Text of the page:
John Libbey Eurotext

Gériatrie et Psychologie Neuropsychiatrie du Vieillissement


Fragility and quality of life, the benefits of physical activity for the elderly Ahead of print

1 Gérontopôle des pays de la Loire, CHU Nantes, France
2 Jeanne et Léon développement, Bois-de-Cène, France
3 Pôle de Gérontologie clinique, CHU de Nantes, France
* Correspondance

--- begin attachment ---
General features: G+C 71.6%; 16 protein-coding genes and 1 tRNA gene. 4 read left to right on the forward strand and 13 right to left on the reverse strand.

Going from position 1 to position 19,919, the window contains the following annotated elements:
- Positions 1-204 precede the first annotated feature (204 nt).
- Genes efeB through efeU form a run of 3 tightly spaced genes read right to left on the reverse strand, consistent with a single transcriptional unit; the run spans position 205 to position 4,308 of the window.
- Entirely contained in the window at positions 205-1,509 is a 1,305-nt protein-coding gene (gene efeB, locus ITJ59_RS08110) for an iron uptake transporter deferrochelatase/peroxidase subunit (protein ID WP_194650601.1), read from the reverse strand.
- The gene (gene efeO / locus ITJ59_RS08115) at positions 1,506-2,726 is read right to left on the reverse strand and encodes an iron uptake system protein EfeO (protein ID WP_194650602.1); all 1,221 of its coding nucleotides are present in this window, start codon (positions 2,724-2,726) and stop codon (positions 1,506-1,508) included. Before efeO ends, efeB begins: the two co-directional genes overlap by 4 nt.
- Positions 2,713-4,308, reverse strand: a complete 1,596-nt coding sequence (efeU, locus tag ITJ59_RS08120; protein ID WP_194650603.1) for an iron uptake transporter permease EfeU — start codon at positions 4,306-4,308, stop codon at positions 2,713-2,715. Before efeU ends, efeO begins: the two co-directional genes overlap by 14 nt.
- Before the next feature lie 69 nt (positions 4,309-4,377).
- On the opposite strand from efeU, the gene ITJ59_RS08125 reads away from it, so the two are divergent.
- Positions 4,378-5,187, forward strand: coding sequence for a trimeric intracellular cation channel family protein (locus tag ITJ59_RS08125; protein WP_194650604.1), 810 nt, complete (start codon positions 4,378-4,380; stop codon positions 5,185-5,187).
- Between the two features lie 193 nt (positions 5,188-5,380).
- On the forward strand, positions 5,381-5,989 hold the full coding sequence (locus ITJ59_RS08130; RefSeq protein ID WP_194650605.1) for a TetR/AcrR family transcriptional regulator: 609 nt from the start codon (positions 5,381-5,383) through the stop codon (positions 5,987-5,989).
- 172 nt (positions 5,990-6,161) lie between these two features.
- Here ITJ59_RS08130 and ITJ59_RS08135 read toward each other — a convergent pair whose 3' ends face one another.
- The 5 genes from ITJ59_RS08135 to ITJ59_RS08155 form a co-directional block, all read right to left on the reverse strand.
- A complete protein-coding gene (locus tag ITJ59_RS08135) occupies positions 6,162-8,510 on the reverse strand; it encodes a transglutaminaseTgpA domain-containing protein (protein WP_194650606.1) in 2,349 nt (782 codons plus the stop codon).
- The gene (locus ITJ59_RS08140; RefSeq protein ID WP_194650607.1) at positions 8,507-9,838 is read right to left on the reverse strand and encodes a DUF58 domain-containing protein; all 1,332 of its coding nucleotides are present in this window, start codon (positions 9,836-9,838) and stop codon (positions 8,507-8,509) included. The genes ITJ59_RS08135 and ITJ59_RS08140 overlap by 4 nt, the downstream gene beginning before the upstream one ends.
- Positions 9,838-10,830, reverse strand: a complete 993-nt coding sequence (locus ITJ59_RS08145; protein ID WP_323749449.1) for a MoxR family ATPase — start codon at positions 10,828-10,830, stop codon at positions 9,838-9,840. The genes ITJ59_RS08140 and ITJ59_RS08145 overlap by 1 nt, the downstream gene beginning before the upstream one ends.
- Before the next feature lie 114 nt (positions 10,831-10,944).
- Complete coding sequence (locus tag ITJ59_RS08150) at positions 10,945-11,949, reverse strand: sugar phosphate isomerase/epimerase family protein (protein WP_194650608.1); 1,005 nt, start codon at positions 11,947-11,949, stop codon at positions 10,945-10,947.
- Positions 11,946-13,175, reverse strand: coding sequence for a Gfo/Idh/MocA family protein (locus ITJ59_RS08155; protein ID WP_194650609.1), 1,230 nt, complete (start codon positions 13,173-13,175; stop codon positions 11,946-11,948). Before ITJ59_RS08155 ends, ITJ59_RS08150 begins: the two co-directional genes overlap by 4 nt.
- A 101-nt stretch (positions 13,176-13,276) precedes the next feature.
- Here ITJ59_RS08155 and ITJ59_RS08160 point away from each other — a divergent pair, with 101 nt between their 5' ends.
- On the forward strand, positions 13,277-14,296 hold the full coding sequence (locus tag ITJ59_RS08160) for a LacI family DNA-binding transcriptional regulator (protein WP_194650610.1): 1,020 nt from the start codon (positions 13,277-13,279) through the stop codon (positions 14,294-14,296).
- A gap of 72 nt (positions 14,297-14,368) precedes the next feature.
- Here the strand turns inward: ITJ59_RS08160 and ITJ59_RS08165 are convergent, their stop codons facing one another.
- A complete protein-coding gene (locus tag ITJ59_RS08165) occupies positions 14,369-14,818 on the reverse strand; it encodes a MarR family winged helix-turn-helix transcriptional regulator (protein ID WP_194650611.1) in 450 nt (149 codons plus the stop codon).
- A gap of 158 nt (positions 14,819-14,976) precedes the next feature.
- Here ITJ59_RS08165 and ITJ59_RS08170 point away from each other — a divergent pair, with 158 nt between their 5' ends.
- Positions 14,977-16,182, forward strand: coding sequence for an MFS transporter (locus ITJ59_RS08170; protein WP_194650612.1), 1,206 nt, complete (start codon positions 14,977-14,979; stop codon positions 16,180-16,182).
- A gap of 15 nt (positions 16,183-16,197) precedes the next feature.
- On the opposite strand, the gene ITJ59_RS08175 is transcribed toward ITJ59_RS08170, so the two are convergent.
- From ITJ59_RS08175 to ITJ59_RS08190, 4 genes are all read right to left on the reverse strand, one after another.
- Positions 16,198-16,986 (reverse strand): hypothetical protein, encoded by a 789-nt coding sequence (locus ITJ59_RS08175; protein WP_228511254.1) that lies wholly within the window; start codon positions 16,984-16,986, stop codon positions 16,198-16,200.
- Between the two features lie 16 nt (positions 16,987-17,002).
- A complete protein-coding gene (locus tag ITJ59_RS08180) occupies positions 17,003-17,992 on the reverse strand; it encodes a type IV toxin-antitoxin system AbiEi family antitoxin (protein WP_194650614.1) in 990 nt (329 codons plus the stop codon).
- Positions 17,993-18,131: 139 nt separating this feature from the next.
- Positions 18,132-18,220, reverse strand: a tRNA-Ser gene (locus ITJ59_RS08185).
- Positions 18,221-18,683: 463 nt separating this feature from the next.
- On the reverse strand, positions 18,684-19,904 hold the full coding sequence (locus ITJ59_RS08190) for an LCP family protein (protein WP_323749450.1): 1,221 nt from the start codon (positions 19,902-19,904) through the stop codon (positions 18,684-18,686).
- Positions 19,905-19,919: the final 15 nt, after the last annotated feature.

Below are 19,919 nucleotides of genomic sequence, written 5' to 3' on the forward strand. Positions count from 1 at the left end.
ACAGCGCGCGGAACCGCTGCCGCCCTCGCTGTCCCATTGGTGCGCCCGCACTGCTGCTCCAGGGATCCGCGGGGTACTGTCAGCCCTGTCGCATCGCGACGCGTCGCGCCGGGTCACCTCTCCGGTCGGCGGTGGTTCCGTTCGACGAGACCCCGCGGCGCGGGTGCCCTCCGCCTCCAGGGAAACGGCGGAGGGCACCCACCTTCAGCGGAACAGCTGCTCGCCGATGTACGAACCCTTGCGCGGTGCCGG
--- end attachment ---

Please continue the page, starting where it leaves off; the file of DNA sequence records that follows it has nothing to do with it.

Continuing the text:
Frailty and quality of life are concepts that emerged in the second half of the 20th century. Frailty can be defined as a clinical syndrome of decreased physiological reserves and resistance against stressful events conferring high risk for adverse health outcomes, including loss of independence, falls, hospitalization, institutionalization and mortality. However, it is considered that frailty can potentially be prevented or treated with specific modalities. Quality of life has various definitions because of its subjective nature. The World Health Organisation defined quality of life as “an individual's perception of their position in life in the context of the culture and value systems in which they live and in relation to their goals, expectations, standards and concerns”. The aim of this study is to review information regarding the potential association between frailty and quality of life in the elderly, and the effects of physical activity among different parameters of these phenomena. There are few studies that investigate links between frailty, quality of life and physical activity. However, results tend to show that physical aspects of frailty syndrome are inversely proportional to the quality of life in several of its dimensions. Furthermore, community-based exercise programs involving the elderly seem to improve the quality of life. Considering that physical activity can potentially have an impact on the quality of life among frail elderly and promote healthy aging, further research will be necessary to corroborate these results.